February 18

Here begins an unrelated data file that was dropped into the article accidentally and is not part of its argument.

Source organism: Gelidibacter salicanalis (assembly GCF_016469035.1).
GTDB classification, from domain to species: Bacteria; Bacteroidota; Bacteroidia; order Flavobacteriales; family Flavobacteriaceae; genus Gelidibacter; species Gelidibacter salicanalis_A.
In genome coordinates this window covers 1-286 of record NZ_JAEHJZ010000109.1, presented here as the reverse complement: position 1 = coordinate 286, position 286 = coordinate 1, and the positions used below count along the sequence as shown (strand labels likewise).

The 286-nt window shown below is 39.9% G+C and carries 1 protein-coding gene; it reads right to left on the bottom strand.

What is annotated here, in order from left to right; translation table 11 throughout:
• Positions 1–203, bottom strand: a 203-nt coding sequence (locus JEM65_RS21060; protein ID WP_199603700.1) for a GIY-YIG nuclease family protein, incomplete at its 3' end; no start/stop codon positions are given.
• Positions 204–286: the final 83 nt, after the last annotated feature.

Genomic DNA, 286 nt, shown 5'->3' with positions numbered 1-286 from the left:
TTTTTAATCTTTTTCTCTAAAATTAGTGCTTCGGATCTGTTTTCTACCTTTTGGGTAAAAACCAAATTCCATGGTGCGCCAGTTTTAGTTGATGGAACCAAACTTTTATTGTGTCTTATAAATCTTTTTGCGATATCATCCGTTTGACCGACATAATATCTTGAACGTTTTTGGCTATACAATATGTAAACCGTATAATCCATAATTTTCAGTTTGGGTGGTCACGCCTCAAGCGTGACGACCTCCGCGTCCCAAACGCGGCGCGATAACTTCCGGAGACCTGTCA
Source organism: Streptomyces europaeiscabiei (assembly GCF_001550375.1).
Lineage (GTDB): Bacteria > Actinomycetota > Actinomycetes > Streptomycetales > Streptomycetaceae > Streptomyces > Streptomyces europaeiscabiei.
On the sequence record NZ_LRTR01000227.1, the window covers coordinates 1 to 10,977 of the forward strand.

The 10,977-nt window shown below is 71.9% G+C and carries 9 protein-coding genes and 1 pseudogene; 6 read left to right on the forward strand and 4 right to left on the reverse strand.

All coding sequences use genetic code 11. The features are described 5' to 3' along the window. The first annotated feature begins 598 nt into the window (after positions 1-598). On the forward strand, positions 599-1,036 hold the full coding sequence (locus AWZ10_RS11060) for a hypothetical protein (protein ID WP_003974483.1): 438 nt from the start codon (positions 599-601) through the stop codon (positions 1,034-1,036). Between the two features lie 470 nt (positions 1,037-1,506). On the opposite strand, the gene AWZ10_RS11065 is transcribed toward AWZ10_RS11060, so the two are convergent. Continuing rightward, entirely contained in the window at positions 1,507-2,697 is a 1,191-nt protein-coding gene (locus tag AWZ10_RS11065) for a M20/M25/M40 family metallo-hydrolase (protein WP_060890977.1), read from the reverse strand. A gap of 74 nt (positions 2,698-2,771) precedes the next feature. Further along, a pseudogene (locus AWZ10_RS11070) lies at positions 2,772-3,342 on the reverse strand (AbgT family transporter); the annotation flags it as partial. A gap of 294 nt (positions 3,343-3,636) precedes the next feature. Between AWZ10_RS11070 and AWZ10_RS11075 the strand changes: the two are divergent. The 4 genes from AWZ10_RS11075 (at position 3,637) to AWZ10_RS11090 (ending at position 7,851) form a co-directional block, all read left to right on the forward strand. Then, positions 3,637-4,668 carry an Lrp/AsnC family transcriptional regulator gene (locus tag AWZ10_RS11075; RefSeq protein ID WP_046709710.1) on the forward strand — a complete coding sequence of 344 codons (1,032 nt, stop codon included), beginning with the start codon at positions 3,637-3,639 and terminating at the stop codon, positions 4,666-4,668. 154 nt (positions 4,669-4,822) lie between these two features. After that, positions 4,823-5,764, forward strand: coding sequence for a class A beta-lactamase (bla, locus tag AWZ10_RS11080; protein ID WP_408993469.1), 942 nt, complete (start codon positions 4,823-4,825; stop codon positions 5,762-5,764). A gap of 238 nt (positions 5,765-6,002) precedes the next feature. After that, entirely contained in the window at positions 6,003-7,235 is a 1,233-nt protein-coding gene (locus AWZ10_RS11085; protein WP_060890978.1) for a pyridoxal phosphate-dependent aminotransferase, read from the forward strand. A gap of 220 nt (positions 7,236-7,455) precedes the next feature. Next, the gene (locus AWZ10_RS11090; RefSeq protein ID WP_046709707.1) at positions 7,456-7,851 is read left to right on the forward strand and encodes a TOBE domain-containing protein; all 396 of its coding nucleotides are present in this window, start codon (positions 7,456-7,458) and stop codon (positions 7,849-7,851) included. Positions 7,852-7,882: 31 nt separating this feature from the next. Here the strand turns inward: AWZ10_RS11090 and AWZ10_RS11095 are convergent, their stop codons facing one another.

One of the lesions I was reminded again this last week as I was studying for the sermon yesterday is how God can use flawed, ordinary people to spread His perfect and extra-ordinary message.  You see, people in the 1st century (and even people in our own time) found it hard to believe that nobility or extra-ordinary wisdom could come from those of lowly birth.  Only those who were born with prestige or from well-to-do parents could grow up to be important themselves.  This was why Jesus’ hometown could not see Him as anything more than a carpenter.  “The myth of the Greco-Roman world was that godliness was tied to nobility.  [Similarly] the myth of our time is the godliness to tied to success.  . . . Mark invites us to commit ourselves to the truth that god does awesome thing through people and events that appear to be merely ordinary”  (Kernaghan 119)  I find it fascinating that God uses what Paul refers to as clay vessels to shine God’s love through.  We do not have to be perfect or successful or noble to show forth the message of Jesus.  And in fact, it enhances our message that God loves the broken and imperfect.  None of us should feel superior because without God’s love in our hearts, we are no better than anyone else.  We are all beggars telling each other where to find bread.